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When more can actually be too much

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Warning: I’m about to go off on a rant here.

So, I made the mistake of watching a dreadful episode of The Bigger Loser a while back. Ugh. Those marathon gym sessions that these so-called celebrity trainers push on those contestants is just ridiculous. And unnecessary.

Look, the show does a lot of good as far as opening the public’s eyes to living a healthier lifestyle, to stop being so sedentary and how to ditch the standard american diet to break away from obesity. I applaud them for doing that and perhaps helping some viewers get off the couch. But, this approach of locking these peeps in a room and forcing them to do long, slow, boring cardio until they puke is enough to make me blow chunks out of frustration.

And then from there, it was on to never-ending strength-training sessions with poor form and practicing movements to failure.

I’m tired of seeing these marathon gym sessions being glorified as the end-all to curing your fat loss woes. It’s got us thinking we should be spending all day, everyday in the gym. Or running, hitting the treadmill or whatever other form of cardio you desire until the cows come home.

And it’s simply not the case.  

Who the hell would want to do that anyway? And who the hell has time for all of that?

I’m all about efficiency, whether that be in life, in business, in training clients or in just working out in general. You’d actually be surprised how little exercise we really need to see results.

Meanwhile, you’d also be surprised just how much can actually be too much for our bodies to take.

Overtraining is a serious issue. It can lead to injury or sickness. It can just stall or even reverse your progress altogether. Unfortunately, too many of us out there are potentially overtraining without even knowing it.

A few symptoms of overtraining, aside from the usual sore muscles, include:

  • Decreased performance (or loss of strength or endurance)
  • Increased muscle fatigue
  • Depression (or feeling irritable or moody all of the time)
  • Insomnia
  • Joint Pain
  • Injury/sickness

No thanks. Not for me. So, here are a few ways to prevent this:

Take a week off – I encourage all of my clients to take at least one week off after eight solid weeks of an intense workout regimen. Some clients may benefit from a recovery week after as little as four weeks of training. Let’s put it this way: even pro football players have an off season. If it works for them, why wouldn’t this approach work for you?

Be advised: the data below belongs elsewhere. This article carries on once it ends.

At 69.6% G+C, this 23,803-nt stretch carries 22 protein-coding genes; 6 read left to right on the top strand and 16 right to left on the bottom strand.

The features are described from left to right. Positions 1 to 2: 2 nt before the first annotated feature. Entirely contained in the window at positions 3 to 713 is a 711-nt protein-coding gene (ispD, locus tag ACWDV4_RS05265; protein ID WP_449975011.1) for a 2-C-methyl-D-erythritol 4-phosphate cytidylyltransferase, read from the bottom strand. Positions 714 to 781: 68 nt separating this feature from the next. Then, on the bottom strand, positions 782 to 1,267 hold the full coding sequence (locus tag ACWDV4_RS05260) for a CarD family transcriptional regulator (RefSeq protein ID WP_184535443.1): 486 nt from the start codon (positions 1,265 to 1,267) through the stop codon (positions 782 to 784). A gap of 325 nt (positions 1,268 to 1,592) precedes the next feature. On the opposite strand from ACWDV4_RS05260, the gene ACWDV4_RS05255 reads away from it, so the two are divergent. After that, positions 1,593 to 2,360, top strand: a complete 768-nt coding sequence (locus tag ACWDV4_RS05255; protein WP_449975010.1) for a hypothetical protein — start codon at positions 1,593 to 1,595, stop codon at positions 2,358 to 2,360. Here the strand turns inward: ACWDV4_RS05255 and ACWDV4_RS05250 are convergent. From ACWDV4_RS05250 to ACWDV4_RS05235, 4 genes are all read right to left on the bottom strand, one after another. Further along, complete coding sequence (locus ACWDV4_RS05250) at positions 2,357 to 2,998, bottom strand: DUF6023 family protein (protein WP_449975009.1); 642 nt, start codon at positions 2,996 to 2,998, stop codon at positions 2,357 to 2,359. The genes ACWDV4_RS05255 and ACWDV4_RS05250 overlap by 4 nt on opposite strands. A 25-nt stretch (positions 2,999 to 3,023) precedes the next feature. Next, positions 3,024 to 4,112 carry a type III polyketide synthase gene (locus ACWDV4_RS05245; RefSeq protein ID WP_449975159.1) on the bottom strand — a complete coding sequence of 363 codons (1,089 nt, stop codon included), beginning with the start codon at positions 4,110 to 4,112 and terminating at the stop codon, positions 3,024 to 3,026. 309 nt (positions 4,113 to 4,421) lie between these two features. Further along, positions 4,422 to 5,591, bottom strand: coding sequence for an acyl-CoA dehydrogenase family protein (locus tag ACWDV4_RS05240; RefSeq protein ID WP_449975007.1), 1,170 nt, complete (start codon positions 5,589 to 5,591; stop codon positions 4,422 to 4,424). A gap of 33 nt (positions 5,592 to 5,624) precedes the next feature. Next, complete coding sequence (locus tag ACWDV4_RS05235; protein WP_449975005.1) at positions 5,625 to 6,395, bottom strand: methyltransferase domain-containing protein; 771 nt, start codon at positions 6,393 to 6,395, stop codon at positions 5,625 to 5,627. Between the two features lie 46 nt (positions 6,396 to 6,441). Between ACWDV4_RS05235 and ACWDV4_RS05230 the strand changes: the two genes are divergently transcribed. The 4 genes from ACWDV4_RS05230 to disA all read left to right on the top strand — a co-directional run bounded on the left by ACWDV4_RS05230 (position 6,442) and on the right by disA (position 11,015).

Get some rest – Adequate rest is important. I’m not here to preach to you that you need to get a solid eight hours every night. Although, you do need to find a way to get a solid eight hours of sleep every night. Seriously. All that said, you also need to focus on getting a solid, peaceful, restful night’s sleep every single night (put the Androids and iPhones and tablets down an hour before shut-eye).

This is not just about sleep, though. We shouldn’t be in the gym seven days a week. Period. Take at least one day off from training per week. My general rule of thumb for a solid fitness regimen is to perform three intense, full-body workouts coupled with two or three lower-intensity workouts per week. This leaves one or two days to let my body recover. Trust me, less is more in this case.

Spend less time in the gym – In other words, rethink your current workouts and revamp them accordingly because you could probably spend less time training with more effective exercises/routines. Research shows that as little as four minutes of exercise could be enough to help us build muscle and burn fat. I’m going to push for more than this, as the workouts I develop in my coaching program are generally 30-45 minutes in nature. But, you get the point.

Challenging yourself is good. Overdoing it during these challenges is not. Be ultra-conservative in your approach and train safely. You’re in this for the long-haul, so don’t try to get a washboard stomach all in one day at the gym.

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Pete
Pete
Pete Cataldo is a former television sports anchor that has taken his passion for fitness and turned it into his career. As a Certified Fitness Trainer, Certified Turbulence Trainer and Precision Nutrition Certified Coach, Pete is an expert in helping clients burn fat, lose weight and get in the best shape of their lives.
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